1. Take a deep breath. You don’t have to do everything at once. View your PM system as a work in progress. Even the most well-designed PM system will only last a few years, not a few decades.4

  2. Invest in training. No matter what your approach – coaching only, appraisal tool, pay-per-performance, or a hybrid – training is essential. If you want to successfully coach your employees, supervisors need to know how to have difficult conversations. They need to know how to recognize positive behavior and invest in employees’ strengths – not magnify their weaknesses. If you want a performance tool to be perceived as fair (or stand up better in court) you need to train your staff on what the performance criteria really mean, how managers should apply rankings consistently, how to draft good goals, and how to avoid the numerous biases (leniency, attribution bias, halo/horn effect, recency, central tendency, etc.) that will inevitably come up in any appraisal system.

  3. Ask questions. Before you change anything, ask why. What are you trying to accomplish through your system? What are your priorities? What are your organization’s goals? Use the answers to guide the changes that make sense for your organization. Better yet, ask people at all levels of your organization what they think. What’s working for them? What’s not working? What do they think will help create a rich performance culture? Not only will you get great information, your employees will become more invested in the system that emerges.

Take it all a step at a time, ask good questions and act with purpose, and you’ll be well on your way to a performance management system that you can be proud of. And, as always, Cascade is here to help.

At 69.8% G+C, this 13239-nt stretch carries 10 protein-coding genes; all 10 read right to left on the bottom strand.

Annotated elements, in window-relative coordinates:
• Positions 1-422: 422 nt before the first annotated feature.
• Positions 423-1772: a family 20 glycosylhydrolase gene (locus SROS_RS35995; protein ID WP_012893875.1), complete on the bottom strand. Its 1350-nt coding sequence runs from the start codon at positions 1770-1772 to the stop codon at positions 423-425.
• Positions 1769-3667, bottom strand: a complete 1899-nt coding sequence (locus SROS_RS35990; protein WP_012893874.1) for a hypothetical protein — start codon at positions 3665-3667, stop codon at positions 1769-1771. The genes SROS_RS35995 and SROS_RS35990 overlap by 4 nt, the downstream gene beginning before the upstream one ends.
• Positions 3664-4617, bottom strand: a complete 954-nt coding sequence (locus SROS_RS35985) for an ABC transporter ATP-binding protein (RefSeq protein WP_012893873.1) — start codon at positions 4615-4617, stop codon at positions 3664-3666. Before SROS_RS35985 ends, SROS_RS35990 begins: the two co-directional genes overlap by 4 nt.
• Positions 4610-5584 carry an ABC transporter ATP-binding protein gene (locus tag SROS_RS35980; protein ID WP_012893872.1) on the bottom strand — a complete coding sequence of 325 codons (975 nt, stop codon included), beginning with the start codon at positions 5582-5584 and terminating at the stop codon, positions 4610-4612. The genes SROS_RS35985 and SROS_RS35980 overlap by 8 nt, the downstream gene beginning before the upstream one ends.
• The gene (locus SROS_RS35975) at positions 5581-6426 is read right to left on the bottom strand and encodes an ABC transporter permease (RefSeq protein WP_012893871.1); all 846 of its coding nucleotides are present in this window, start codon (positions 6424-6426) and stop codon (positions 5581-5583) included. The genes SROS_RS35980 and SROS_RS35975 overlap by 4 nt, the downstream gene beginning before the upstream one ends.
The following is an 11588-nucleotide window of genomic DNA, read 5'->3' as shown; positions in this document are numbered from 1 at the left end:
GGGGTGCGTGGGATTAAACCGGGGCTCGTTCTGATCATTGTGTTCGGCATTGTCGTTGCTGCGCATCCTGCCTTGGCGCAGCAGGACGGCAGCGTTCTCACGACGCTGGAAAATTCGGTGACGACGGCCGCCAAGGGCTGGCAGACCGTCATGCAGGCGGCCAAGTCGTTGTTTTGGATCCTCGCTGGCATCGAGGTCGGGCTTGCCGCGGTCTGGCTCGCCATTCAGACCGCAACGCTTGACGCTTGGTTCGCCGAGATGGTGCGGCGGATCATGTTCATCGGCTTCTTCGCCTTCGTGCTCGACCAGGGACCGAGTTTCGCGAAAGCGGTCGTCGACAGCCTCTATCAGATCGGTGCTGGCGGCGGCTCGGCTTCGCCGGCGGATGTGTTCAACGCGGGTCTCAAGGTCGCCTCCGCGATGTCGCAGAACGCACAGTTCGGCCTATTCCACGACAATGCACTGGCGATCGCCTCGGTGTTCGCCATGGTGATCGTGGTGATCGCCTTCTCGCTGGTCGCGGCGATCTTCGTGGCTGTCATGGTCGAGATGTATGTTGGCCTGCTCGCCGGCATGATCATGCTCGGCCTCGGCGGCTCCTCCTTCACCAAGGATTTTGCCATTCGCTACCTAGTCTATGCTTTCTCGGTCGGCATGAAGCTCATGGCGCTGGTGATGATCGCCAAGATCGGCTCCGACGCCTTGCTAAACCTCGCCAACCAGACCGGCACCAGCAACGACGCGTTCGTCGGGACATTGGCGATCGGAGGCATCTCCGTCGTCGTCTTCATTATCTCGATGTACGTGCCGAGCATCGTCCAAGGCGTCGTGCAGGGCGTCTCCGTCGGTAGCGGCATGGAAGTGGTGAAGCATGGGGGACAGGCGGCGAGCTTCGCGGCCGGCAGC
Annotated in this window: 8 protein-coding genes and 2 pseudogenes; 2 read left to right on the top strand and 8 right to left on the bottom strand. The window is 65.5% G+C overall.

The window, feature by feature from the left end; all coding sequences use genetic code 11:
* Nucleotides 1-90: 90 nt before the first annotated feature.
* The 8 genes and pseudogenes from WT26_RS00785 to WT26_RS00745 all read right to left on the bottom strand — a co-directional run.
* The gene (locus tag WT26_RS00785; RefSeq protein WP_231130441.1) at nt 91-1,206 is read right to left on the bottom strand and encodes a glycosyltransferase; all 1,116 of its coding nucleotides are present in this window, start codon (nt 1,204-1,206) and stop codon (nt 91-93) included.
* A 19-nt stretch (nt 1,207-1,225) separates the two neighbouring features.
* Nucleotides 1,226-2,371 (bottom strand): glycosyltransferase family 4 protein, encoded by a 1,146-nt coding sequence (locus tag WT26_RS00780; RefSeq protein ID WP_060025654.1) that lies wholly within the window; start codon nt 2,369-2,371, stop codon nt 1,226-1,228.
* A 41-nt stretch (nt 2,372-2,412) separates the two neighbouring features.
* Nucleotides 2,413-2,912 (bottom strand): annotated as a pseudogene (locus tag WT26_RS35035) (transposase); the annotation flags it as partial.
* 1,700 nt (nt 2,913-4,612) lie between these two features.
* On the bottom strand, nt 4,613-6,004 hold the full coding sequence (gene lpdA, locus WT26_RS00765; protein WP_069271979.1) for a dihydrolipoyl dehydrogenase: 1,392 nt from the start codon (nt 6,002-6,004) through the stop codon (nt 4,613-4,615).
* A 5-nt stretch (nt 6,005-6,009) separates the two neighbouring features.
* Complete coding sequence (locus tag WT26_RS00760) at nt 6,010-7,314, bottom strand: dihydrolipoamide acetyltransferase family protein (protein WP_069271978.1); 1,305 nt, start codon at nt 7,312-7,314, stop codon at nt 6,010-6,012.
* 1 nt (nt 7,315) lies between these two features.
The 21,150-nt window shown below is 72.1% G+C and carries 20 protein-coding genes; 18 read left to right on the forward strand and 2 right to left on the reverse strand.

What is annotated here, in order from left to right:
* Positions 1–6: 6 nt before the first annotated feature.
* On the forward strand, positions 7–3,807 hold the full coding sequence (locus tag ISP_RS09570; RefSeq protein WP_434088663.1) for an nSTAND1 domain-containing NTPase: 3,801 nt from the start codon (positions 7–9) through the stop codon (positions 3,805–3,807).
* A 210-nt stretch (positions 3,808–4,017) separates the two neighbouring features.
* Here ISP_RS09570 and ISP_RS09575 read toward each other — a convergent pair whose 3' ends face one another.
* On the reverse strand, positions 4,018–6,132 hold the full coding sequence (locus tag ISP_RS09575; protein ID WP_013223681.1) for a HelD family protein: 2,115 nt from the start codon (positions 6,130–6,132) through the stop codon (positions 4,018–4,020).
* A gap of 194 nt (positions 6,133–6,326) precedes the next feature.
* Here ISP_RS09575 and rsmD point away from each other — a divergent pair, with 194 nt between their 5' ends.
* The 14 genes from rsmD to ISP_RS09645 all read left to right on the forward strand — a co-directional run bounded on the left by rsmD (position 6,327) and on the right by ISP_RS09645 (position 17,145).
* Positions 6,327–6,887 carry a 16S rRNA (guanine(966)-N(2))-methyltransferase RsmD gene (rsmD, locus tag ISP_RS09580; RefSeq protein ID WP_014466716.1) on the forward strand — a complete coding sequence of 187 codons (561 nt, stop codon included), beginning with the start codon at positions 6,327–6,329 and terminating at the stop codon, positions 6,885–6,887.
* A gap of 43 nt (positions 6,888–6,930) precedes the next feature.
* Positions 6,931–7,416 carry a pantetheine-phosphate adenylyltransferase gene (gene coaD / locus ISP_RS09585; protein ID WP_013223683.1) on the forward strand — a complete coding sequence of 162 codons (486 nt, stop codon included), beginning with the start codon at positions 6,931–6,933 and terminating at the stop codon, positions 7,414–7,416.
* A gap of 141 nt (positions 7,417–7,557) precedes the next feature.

1 Deloitte, 2015 Global Human Capital Trends: Leading in the New World of Work - Performance Management, The Secret Ingredient.

2 Rock, David; Jones, Beth, “Why More and More Companies Are Ditching Performance Ratings,” Harvard Business Review, September 8, 2015.

3 See Nyberg, Anthony J.; Pieper, Jenna R.; and Trevor, Charlie O., “Pay-for-Performance’s Effect on Future Employee Performance: Integrating Psychological and Economic Principles Toward a Contingency Perspective” (2014). Management Department Faculty Publications, University of Nebraska – Lincoln. Paper 111.

4 Ibid.


Five Things You May Not Know About OFD Foods –
Featured Member

By Gayle Klampe, President
Cascade Employers Association
[email protected]

This Albany, Oregon-based Company is the pioneer of freeze-dried foods for outdoor recreation. Read on to learn more about this impressive local employer. Did you know...

OGC Logo
  1. OFD Foods was incorporated in 1963, when the Company began drying fruit for breakfast cereals. Soon after, it worked with the Department of Defense to develop and produce military rations that tasted better and weighed less than canned rations.
  2. In 1968, the Company started marketing its own Mountain House® line of freeze-dried foods for outdoor recreational use. And in the 1980’s, the Company grew rapidly as it began to manufacture private label packaged food products and expanding its ingredient line.
  3. Today, OFD Foods is the world’s technological leader in freeze-drying. Their freeze-dried ingredients are key components in the products of some of America’s largest food companies.